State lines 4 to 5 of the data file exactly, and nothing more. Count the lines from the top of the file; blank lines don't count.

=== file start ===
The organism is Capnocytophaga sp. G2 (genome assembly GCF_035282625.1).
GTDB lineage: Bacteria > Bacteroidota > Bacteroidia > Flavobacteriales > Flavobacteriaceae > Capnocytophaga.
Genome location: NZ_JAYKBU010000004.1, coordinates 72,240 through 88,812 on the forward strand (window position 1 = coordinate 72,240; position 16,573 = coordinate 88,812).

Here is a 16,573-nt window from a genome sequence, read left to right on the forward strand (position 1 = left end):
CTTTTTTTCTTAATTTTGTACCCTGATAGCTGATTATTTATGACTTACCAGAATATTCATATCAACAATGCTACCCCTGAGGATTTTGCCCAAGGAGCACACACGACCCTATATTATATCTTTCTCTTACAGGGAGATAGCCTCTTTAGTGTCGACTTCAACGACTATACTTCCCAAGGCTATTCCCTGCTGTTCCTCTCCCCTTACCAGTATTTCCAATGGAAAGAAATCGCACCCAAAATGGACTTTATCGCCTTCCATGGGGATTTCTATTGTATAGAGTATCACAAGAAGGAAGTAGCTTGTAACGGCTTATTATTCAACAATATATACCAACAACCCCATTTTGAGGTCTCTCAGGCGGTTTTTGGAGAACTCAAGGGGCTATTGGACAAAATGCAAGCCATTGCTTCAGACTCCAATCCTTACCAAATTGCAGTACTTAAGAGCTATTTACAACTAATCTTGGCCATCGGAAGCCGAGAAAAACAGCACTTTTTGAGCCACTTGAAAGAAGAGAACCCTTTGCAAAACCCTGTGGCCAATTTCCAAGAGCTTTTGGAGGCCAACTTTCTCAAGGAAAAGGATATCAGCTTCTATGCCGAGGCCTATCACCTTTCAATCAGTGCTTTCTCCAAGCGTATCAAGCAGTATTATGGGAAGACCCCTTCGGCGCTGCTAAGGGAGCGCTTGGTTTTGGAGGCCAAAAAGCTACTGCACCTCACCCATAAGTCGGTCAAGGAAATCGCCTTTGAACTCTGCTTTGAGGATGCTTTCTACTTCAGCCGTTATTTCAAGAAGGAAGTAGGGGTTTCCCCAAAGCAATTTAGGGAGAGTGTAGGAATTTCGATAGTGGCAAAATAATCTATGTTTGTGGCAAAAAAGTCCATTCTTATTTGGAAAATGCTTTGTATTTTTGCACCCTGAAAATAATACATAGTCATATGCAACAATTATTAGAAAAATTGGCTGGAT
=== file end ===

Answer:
Here is a 16,573-nt window from a genome sequence, read left to right on the forward strand (position 1 = left end):
CTTTTTTTCTTAATTTTGTACCCTGATAGCTGATTATTTATGACTTACCAGAATATTCATATCAACAATGCTACCCCTGAGGATTTTGCCCAAGGAGCACACACGACCCTATATTATATCTTTCTCTTACAGGGAGATAGCCTCTTTAGTGTCGACTTCAACGACTATACTTCCCAAGGCTATTCCCTGCTGTTCCTCTCCCCTTACCAGTATTTCCAATGGAAAGAAATCGCACCCAAAATGGACTTTATCGCCTTCCATGGGGATTTCTATTGTATAGAGTATCACAAGAAGGAAGTAGCTTGTAACGGCTTATTATTCAACAATATATACCAACAACCCCATTTTGAGGTCTCTCAGGCGGTTTTTGGAGAACTCAAGGGGCTATTGGACAAAATGCAAGCCATTGCTTCAGACTCCAATCCTTACCAAATTGCAGTACTTAAGAGCTATTTACAACTAATCTTGGCCATCGGAAGCCGAGAAAAACAGCACTTTTTGAGCCACTTGAAAGAAGAGAACCCTTTGCAAAACCCTGTGGCCAATTTCCAAGAGCTTTTGGAGGCCAACTTTCTCAAGGAAAAGGATATCAGCTTCTATGCCGAGGCCTATCACCTTTCAATCAGTGCTTTCTCCAAGCGTATCAAGCAGTATTATGGGAAGACCCCTTCGGCGCTGCTAAGGGAGCGCTTGGTTTTGGAGGCCAAAAAGCTACTGCACCTCACCCATAAGTCGGTCAAGGAAATCGCCTTTGAACTCTGCTTTGAGGATGCTTTCTACTTCAGCCGTTATTTCAAGAAGGAAGTAGGGGTTTCCCCAAAGCAATTTAGGGAGAGTGTAGGAATTTCGATAGTGGCAAAATAATCTATGTTTGTGGCAAAAAAGTCCATTCTTATTTGGAAAATGCTTTGTATTTTTGCACCCTGAAAATAATACATAGTCATATGCAACAATTATTAGAAAAATTGGCTGGAT